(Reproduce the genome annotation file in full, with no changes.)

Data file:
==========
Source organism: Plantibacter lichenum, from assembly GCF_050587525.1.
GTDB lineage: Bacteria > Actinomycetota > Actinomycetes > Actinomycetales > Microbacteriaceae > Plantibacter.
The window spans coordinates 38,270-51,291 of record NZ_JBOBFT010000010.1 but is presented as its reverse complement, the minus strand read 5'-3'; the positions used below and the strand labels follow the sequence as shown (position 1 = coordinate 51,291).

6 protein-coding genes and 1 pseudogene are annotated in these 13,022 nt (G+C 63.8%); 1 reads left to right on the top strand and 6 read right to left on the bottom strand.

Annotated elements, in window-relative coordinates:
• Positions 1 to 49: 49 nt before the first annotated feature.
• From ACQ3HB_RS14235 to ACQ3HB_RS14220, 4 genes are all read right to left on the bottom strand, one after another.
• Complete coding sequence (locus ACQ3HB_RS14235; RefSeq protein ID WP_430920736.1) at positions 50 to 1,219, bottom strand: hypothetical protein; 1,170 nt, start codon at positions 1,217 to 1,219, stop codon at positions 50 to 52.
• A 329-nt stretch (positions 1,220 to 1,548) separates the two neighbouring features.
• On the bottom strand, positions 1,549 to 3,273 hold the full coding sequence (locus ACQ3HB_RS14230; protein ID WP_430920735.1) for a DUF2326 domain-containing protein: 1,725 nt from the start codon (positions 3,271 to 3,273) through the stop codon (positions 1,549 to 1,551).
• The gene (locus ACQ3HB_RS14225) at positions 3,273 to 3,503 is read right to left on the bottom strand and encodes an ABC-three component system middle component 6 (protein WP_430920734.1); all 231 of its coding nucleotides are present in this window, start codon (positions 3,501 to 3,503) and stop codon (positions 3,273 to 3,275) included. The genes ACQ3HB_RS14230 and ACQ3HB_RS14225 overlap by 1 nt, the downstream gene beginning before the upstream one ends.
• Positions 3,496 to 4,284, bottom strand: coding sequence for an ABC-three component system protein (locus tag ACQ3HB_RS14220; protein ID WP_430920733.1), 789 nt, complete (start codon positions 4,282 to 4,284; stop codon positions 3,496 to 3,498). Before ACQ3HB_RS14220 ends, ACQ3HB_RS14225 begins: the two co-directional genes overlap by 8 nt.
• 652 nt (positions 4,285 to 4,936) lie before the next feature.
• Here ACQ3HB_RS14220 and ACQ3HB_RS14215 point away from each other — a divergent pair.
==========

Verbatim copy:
Source organism: Plantibacter lichenum, from assembly GCF_050587525.1.
GTDB lineage: Bacteria > Actinomycetota > Actinomycetes > Actinomycetales > Microbacteriaceae > Plantibacter.
The window spans coordinates 38,270-51,291 of record NZ_JBOBFT010000010.1 but is presented as its reverse complement, the minus strand read 5'-3'; the positions used below and the strand labels follow the sequence as shown (position 1 = coordinate 51,291).

6 protein-coding genes and 1 pseudogene are annotated in these 13,022 nt (G+C 63.8%); 1 reads left to right on the top strand and 6 read right to left on the bottom strand.

Annotated elements, in window-relative coordinates:
• Positions 1 to 49: 49 nt before the first annotated feature.
• From ACQ3HB_RS14235 to ACQ3HB_RS14220, 4 genes are all read right to left on the bottom strand, one after another.
• Complete coding sequence (locus ACQ3HB_RS14235; RefSeq protein ID WP_430920736.1) at positions 50 to 1,219, bottom strand: hypothetical protein; 1,170 nt, start codon at positions 1,217 to 1,219, stop codon at positions 50 to 52.
• A 329-nt stretch (positions 1,220 to 1,548) separates the two neighbouring features.
• On the bottom strand, positions 1,549 to 3,273 hold the full coding sequence (locus ACQ3HB_RS14230; protein ID WP_430920735.1) for a DUF2326 domain-containing protein: 1,725 nt from the start codon (positions 3,271 to 3,273) through the stop codon (positions 1,549 to 1,551).
• The gene (locus ACQ3HB_RS14225) at positions 3,273 to 3,503 is read right to left on the bottom strand and encodes an ABC-three component system middle component 6 (protein WP_430920734.1); all 231 of its coding nucleotides are present in this window, start codon (positions 3,501 to 3,503) and stop codon (positions 3,273 to 3,275) included. The genes ACQ3HB_RS14230 and ACQ3HB_RS14225 overlap by 1 nt, the downstream gene beginning before the upstream one ends.
• Positions 3,496 to 4,284, bottom strand: coding sequence for an ABC-three component system protein (locus tag ACQ3HB_RS14220; protein ID WP_430920733.1), 789 nt, complete (start codon positions 4,282 to 4,284; stop codon positions 3,496 to 3,498). Before ACQ3HB_RS14220 ends, ACQ3HB_RS14225 begins: the two co-directional genes overlap by 8 nt.
• 652 nt (positions 4,285 to 4,936) lie before the next feature.
• Here ACQ3HB_RS14220 and ACQ3HB_RS14215 point away from each other — a divergent pair.